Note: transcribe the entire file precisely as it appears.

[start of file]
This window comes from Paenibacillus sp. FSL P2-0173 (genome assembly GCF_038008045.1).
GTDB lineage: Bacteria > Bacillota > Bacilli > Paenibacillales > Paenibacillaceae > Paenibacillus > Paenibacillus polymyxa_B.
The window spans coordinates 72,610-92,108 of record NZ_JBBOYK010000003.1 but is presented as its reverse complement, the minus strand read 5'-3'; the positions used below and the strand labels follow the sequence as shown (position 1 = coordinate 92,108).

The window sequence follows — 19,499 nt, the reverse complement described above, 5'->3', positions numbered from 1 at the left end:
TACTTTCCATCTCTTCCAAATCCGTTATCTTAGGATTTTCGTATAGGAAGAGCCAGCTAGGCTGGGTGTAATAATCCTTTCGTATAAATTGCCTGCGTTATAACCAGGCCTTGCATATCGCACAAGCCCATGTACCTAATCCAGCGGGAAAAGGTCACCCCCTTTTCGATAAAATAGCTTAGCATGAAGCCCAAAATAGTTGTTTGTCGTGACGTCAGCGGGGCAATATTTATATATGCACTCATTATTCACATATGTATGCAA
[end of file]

This window comes from Paenibacillus sp. FSL P2-0173 (genome assembly GCF_038008045.1).
GTDB lineage: Bacteria > Bacillota > Bacilli > Paenibacillales > Paenibacillaceae > Paenibacillus > Paenibacillus polymyxa_B.
The window spans coordinates 72,610-92,108 of record NZ_JBBOYK010000003.1 but is presented as its reverse complement, the minus strand read 5'-3'; the positions used below and the strand labels follow the sequence as shown (position 1 = coordinate 92,108).

The window sequence follows — 19,499 nt, the reverse complement described above, 5'->3', positions numbered from 1 at the left end:
TACTTTCCATCTCTTCCAAATCCGTTATCTTAGGATTTTCGTATAGGAAGAGCCAGCTAGGCTGGGTGTAATAATCCTTTCGTATAAATTGCCTGCGTTATAACCAGGCCTTGCATATCGCACAAGCCCATGTACCTAATCCAGCGGGAAAAGGTCACCCCCTTTTCGATAAAATAGCTTAGCATGAAGCCCAAAATAGTTGTTTGTCGTGACGTCAGCGGGGCAATATTTATATATGCACTCATTATTCACATATGTATGCAA